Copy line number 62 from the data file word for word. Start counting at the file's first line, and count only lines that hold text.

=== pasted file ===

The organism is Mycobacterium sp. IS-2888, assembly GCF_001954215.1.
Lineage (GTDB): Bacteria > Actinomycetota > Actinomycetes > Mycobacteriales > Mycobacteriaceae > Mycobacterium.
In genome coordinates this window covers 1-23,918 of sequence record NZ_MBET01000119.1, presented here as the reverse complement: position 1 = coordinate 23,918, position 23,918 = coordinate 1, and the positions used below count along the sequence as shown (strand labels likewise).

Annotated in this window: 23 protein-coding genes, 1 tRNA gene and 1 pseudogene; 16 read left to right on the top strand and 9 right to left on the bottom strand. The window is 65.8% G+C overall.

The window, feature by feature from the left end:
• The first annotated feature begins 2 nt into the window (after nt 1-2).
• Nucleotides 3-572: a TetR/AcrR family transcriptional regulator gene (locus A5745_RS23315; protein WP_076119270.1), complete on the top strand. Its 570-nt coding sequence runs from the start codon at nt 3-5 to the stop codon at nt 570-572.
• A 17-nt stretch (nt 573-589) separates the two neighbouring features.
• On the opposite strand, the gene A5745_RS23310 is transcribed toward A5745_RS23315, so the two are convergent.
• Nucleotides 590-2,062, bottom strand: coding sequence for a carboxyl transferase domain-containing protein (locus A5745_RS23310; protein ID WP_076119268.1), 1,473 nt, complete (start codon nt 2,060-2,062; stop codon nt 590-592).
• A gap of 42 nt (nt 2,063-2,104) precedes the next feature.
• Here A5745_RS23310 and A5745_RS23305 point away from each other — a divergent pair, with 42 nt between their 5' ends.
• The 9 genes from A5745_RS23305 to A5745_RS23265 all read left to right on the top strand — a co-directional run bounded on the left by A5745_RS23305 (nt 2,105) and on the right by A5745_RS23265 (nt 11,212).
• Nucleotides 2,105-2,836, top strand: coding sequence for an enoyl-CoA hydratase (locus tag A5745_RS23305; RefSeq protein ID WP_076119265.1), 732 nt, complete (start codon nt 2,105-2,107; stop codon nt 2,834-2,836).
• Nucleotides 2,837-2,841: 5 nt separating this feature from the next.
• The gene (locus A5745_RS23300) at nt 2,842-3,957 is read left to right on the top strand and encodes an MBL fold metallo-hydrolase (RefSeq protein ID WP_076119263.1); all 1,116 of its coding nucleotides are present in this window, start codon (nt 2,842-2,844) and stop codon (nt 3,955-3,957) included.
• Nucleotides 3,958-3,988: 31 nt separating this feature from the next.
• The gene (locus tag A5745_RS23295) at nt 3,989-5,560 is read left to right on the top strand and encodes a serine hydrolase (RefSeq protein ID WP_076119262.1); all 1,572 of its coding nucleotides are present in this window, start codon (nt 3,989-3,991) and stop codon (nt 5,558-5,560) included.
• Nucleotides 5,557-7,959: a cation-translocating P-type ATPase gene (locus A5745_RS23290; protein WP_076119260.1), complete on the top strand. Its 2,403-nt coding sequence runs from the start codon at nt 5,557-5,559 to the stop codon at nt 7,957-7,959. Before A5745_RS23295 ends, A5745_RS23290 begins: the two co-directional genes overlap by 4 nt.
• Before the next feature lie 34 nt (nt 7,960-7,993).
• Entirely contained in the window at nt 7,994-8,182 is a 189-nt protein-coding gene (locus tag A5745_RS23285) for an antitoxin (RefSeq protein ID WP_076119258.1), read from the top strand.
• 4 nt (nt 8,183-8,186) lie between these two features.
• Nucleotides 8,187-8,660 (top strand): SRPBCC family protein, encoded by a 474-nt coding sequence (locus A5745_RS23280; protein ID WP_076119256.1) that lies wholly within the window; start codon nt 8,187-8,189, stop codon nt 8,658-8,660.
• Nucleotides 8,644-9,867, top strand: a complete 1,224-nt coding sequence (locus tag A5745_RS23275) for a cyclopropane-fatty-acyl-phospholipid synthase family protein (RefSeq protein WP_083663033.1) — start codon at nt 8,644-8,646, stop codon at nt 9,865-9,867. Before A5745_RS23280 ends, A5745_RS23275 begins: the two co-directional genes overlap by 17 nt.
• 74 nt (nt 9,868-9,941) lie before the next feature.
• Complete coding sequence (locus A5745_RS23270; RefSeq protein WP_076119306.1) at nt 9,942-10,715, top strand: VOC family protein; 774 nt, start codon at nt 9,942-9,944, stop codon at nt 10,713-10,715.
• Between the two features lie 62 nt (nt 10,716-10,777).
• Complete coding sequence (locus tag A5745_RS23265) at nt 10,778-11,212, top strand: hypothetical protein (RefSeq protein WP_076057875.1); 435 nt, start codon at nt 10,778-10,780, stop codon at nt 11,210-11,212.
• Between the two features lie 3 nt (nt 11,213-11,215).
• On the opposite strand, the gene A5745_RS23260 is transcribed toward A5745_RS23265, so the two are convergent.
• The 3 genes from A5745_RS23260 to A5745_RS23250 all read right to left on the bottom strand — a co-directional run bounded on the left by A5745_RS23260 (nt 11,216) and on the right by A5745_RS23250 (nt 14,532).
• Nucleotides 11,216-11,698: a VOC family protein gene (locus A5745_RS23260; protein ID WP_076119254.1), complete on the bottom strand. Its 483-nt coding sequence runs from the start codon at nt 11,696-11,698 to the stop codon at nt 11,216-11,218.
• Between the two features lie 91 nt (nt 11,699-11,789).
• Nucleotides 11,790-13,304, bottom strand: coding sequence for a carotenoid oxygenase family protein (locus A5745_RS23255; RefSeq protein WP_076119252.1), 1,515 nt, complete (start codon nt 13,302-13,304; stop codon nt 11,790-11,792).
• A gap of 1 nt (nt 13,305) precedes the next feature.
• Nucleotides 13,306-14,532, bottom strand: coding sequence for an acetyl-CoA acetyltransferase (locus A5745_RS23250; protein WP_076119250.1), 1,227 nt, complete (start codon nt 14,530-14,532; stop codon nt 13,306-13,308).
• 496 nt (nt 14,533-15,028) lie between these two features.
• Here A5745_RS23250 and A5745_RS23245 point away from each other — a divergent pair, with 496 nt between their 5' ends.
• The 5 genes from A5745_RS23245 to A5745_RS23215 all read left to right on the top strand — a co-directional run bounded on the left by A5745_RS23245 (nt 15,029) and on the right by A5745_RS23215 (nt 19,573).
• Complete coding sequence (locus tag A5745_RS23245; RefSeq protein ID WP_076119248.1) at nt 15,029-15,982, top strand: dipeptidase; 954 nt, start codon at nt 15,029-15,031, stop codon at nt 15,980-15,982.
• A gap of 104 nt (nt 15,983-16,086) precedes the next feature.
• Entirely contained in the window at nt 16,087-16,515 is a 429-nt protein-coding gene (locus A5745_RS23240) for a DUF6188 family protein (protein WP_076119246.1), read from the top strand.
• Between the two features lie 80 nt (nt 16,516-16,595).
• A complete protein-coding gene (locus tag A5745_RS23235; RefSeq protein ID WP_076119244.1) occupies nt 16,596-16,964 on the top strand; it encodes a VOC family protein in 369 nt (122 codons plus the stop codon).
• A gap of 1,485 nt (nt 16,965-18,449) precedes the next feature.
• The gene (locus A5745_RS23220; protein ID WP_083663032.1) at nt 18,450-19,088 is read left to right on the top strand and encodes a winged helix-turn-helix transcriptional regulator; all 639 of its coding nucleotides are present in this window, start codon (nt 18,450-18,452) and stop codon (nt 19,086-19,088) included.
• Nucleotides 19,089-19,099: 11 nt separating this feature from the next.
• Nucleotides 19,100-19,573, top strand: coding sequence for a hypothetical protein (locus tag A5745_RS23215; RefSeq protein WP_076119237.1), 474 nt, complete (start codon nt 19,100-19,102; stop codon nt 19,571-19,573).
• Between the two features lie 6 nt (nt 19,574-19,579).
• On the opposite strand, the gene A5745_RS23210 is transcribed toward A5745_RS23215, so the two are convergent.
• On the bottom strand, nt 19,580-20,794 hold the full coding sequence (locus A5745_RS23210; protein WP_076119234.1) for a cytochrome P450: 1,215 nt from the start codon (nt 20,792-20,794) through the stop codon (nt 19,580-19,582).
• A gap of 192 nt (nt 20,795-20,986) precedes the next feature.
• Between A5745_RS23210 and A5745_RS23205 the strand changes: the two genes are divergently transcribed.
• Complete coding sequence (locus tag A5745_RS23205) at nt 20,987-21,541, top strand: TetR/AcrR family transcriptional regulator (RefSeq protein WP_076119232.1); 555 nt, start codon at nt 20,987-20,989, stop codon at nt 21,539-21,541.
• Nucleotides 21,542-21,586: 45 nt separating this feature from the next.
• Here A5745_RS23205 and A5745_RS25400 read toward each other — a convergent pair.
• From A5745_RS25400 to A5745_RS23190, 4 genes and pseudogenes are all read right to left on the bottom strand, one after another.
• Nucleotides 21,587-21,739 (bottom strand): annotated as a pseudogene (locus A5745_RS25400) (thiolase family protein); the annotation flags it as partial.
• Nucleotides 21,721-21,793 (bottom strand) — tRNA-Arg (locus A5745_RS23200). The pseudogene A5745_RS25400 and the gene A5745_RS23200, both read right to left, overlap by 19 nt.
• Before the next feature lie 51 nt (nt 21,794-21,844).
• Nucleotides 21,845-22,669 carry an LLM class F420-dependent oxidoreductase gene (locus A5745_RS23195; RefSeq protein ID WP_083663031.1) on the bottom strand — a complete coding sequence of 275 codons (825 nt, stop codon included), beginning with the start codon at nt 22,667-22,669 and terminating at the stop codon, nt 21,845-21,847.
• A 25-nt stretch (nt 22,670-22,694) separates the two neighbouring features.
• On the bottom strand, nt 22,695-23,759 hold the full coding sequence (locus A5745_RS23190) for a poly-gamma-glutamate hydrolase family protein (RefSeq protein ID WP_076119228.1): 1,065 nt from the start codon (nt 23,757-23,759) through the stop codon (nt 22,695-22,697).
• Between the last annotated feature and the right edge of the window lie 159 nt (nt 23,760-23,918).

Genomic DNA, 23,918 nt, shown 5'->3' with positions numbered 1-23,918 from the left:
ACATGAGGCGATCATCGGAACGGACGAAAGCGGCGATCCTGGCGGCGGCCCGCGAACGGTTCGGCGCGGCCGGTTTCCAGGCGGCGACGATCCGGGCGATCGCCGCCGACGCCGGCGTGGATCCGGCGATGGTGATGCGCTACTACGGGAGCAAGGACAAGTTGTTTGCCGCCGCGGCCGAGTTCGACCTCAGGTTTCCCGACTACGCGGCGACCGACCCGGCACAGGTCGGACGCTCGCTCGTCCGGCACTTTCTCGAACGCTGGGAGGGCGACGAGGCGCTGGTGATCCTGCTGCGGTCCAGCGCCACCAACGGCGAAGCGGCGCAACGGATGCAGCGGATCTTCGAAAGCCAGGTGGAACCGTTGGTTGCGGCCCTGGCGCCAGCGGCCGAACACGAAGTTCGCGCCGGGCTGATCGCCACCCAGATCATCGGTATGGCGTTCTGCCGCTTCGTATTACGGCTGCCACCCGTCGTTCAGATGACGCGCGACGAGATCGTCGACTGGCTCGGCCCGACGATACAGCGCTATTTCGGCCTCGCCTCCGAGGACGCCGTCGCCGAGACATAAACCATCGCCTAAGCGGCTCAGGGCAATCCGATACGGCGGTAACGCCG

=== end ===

• A 25-nt stretch (nt 22,670-22,694) separates the two neighbouring features.